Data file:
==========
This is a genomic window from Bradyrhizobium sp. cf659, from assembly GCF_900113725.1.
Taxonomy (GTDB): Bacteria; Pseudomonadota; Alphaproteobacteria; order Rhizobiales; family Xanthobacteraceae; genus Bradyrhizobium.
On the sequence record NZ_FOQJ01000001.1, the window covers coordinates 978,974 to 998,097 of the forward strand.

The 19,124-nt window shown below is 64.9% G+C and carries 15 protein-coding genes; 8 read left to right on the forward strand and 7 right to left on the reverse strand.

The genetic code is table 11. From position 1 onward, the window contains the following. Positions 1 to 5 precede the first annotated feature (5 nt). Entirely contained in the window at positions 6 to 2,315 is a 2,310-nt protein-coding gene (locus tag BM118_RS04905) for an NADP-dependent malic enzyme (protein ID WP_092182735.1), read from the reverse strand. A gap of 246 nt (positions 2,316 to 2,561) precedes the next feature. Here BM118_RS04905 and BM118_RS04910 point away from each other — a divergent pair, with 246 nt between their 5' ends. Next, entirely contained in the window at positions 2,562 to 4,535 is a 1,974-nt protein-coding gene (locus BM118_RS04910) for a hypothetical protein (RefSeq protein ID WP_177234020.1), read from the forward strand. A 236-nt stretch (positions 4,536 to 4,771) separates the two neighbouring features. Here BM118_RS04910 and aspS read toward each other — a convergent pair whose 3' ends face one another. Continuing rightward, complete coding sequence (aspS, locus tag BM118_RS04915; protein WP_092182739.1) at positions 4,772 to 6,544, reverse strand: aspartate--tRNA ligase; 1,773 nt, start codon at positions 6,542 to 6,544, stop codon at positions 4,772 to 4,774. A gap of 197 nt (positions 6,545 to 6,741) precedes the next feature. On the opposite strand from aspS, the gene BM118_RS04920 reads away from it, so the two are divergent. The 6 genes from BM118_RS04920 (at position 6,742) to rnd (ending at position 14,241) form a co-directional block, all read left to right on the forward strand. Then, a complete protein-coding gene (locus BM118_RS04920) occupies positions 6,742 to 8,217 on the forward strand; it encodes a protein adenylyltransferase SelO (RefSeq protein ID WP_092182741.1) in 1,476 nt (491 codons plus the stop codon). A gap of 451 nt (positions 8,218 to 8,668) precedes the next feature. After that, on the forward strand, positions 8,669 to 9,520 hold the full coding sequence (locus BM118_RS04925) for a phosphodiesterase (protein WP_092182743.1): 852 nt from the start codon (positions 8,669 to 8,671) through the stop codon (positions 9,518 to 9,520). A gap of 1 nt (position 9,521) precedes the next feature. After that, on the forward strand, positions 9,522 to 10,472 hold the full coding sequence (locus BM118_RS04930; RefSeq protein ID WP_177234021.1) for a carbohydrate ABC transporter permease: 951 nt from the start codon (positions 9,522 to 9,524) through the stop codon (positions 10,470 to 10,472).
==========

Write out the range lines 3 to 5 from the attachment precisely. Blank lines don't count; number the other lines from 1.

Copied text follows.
On the sequence record NZ_FOQJ01000001.1, the window covers coordinates 978,974 to 998,097 of the forward strand.

The 19,124-nt window shown below is 64.9% G+C and carries 15 protein-coding genes; 8 read left to right on the forward strand and 7 right to left on the reverse strand.

The genetic code is table 11. From position 1 onward, the window contains the following. Positions 1 to 5 precede the first annotated feature (5 nt). Entirely contained in the window at positions 6 to 2,315 is a 2,310-nt protein-coding gene (locus tag BM118_RS04905) for an NADP-dependent malic enzyme (protein ID WP_092182735.1), read from the reverse strand. A gap of 246 nt (positions 2,316 to 2,561) precedes the next feature. Here BM118_RS04905 and BM118_RS04910 point away from each other — a divergent pair, with 246 nt between their 5' ends. Next, entirely contained in the window at positions 2,562 to 4,535 is a 1,974-nt protein-coding gene (locus BM118_RS04910) for a hypothetical protein (RefSeq protein ID WP_177234020.1), read from the forward strand. A 236-nt stretch (positions 4,536 to 4,771) separates the two neighbouring features. Here BM118_RS04910 and aspS read toward each other — a convergent pair whose 3' ends face one another. Continuing rightward, complete coding sequence (aspS, locus tag BM118_RS04915; protein WP_092182739.1) at positions 4,772 to 6,544, reverse strand: aspartate--tRNA ligase; 1,773 nt, start codon at positions 6,542 to 6,544, stop codon at positions 4,772 to 4,774. A gap of 197 nt (positions 6,545 to 6,741) precedes the next feature. On the opposite strand from aspS, the gene BM118_RS04920 reads away from it, so the two are divergent. The 6 genes from BM118_RS04920 (at position 6,742) to rnd (ending at position 14,241) form a co-directional block, all read left to right on the forward strand. Then, a complete protein-coding gene (locus BM118_RS04920) occupies positions 6,742 to 8,217 on the forward strand; it encodes a protein adenylyltransferase SelO (RefSeq protein ID WP_092182741.1) in 1,476 nt (491 codons plus the stop codon). A gap of 451 nt (positions 8,218 to 8,668) precedes the next feature. After that, on the forward strand, positions 8,669 to 9,520 hold the full coding sequence (locus BM118_RS04925) for a phosphodiesterase (protein WP_092182743.1): 852 nt from the start codon (positions 8,669 to 8,671) through the stop codon (positions 9,518 to 9,520). A gap of 1 nt (position 9,521) precedes the next feature. After that, on the forward strand, positions 9,522 to 10,472 hold the full coding sequence (locus BM118_RS04930; RefSeq protein ID WP_177234021.1) for a carbohydrate ABC transporter permease: 951 nt from the start codon (positions 9,522 to 9,524) through the stop codon (positions 10,470 to 10,472).